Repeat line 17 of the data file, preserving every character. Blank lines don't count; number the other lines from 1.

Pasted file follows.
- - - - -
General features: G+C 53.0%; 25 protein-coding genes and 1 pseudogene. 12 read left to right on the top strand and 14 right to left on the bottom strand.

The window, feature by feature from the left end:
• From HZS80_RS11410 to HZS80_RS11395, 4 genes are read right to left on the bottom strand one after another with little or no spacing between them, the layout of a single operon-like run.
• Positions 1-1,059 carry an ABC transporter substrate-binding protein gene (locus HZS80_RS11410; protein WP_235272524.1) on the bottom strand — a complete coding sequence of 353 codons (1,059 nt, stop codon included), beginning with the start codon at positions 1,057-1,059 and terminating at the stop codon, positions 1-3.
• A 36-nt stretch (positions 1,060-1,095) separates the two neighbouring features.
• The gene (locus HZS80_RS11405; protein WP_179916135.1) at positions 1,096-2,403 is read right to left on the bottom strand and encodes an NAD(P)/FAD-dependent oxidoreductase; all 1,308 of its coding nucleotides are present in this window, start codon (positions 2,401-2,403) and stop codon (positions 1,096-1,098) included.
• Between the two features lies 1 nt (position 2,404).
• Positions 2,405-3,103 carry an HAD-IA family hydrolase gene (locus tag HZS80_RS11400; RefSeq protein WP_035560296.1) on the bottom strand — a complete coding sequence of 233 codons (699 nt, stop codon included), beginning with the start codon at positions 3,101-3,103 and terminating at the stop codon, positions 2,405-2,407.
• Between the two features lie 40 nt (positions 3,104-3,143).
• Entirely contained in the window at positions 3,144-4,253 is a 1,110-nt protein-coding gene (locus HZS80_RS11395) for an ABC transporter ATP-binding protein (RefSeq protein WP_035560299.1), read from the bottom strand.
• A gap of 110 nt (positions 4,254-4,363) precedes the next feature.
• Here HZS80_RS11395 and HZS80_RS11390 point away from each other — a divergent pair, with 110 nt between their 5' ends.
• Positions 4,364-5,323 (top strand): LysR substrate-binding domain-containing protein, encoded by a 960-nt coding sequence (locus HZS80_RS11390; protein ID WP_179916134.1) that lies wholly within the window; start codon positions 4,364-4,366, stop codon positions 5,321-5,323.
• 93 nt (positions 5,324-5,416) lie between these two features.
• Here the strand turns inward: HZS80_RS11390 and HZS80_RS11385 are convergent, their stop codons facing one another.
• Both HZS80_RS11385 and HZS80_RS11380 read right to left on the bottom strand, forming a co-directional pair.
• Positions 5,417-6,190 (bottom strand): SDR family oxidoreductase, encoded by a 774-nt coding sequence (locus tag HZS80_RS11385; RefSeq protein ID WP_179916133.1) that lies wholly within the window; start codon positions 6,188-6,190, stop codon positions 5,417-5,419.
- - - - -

• Positions 5,417-6,190 (bottom strand): SDR family oxidoreductase, encoded by a 774-nt coding sequence (locus tag HZS80_RS11385; RefSeq protein ID WP_179916133.1) that lies wholly within the window; start codon positions 6,188-6,190, stop codon positions 5,417-5,419.